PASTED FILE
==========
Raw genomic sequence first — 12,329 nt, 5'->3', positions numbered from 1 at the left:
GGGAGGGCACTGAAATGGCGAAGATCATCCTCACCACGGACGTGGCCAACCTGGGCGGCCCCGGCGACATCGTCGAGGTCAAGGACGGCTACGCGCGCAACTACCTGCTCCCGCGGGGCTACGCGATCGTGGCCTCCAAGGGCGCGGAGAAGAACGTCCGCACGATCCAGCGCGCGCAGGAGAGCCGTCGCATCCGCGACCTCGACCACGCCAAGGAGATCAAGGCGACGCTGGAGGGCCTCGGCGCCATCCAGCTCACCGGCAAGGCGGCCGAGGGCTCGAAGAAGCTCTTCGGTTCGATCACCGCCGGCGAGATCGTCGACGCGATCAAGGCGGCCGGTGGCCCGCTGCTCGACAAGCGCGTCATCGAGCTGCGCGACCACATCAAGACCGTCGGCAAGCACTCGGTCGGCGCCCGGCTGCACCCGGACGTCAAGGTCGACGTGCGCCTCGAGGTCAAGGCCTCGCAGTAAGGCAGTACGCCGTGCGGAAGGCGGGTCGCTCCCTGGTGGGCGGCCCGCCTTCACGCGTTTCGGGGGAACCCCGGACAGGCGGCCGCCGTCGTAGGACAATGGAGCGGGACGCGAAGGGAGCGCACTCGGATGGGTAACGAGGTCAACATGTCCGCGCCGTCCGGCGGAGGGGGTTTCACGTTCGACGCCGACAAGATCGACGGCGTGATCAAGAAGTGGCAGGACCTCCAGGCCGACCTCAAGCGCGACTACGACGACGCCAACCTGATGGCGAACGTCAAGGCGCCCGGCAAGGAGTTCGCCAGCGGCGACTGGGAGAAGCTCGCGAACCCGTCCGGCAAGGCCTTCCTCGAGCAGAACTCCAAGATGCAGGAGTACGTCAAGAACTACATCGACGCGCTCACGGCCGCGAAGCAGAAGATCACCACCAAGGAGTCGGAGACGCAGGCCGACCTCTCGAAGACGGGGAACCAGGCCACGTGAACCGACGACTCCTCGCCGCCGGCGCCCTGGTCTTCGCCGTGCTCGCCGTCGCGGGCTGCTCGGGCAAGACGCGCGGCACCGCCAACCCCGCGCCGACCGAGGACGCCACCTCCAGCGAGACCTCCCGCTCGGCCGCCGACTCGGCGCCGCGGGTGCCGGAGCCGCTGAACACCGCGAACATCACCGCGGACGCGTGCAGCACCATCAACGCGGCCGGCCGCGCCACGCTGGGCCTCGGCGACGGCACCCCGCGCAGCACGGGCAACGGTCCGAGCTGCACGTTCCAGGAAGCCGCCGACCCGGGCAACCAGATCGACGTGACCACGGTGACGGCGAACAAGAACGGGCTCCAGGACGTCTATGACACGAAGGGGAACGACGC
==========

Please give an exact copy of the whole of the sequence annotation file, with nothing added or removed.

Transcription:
Raw genomic sequence first — 12,329 nt, 5'->3', positions numbered from 1 at the left:
GGGAGGGCACTGAAATGGCGAAGATCATCCTCACCACGGACGTGGCCAACCTGGGCGGCCCCGGCGACATCGTCGAGGTCAAGGACGGCTACGCGCGCAACTACCTGCTCCCGCGGGGCTACGCGATCGTGGCCTCCAAGGGCGCGGAGAAGAACGTCCGCACGATCCAGCGCGCGCAGGAGAGCCGTCGCATCCGCGACCTCGACCACGCCAAGGAGATCAAGGCGACGCTGGAGGGCCTCGGCGCCATCCAGCTCACCGGCAAGGCGGCCGAGGGCTCGAAGAAGCTCTTCGGTTCGATCACCGCCGGCGAGATCGTCGACGCGATCAAGGCGGCCGGTGGCCCGCTGCTCGACAAGCGCGTCATCGAGCTGCGCGACCACATCAAGACCGTCGGCAAGCACTCGGTCGGCGCCCGGCTGCACCCGGACGTCAAGGTCGACGTGCGCCTCGAGGTCAAGGCCTCGCAGTAAGGCAGTACGCCGTGCGGAAGGCGGGTCGCTCCCTGGTGGGCGGCCCGCCTTCACGCGTTTCGGGGGAACCCCGGACAGGCGGCCGCCGTCGTAGGACAATGGAGCGGGACGCGAAGGGAGCGCACTCGGATGGGTAACGAGGTCAACATGTCCGCGCCGTCCGGCGGAGGGGGTTTCACGTTCGACGCCGACAAGATCGACGGCGTGATCAAGAAGTGGCAGGACCTCCAGGCCGACCTCAAGCGCGACTACGACGACGCCAACCTGATGGCGAACGTCAAGGCGCCCGGCAAGGAGTTCGCCAGCGGCGACTGGGAGAAGCTCGCGAACCCGTCCGGCAAGGCCTTCCTCGAGCAGAACTCCAAGATGCAGGAGTACGTCAAGAACTACATCGACGCGCTCACGGCCGCGAAGCAGAAGATCACCACCAAGGAGTCGGAGACGCAGGCCGACCTCTCGAAGACGGGGAACCAGGCCACGTGAACCGACGACTCCTCGCCGCCGGCGCCCTGGTCTTCGCCGTGCTCGCCGTCGCGGGCTGCTCGGGCAAGACGCGCGGCACCGCCAACCCCGCGCCGACCGAGGACGCCACCTCCAGCGAGACCTCCCGCTCGGCCGCCGACTCGGCGCCGCGGGTGCCGGAGCCGCTGAACACCGCGAACATCACCGCGGACGCGTGCAGCACCATCAACGCGGCCGGCCGCGCCACGCTGGGCCTCGGCGACGGCACCCCGCGCAGCACGGGCAACGGTCCGAGCTGCACGTTCCAGGAAGCCGCCGACCCGGGCAACCAGATCGACGTGACCACGGTGACGGCGAACAAGAACGGGCTCCAGGACGTCTATGACACGAAGGGGAACGACGC